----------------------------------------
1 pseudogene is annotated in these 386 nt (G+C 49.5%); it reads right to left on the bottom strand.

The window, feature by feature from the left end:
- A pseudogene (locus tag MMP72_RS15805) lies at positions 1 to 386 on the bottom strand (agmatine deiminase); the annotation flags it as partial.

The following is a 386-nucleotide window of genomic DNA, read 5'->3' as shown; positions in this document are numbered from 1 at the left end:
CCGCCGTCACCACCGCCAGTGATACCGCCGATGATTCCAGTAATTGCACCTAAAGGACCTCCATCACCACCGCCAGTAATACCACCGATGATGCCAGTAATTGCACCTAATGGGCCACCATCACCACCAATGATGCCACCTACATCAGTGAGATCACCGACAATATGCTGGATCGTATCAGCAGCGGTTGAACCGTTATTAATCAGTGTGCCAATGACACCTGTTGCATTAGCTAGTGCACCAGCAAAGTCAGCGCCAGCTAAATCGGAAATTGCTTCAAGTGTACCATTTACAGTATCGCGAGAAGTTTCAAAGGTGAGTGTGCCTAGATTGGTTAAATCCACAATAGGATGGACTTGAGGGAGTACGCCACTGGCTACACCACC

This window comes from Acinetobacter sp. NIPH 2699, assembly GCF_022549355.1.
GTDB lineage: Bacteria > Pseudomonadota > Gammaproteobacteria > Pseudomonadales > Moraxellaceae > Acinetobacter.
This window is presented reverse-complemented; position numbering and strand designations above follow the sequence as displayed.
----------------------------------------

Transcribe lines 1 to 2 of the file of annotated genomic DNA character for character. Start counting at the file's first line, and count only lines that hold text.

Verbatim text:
1 pseudogene is annotated in these 386 nt (G+C 49.5%); it reads right to left on the bottom strand.

The window, feature by feature from the left end: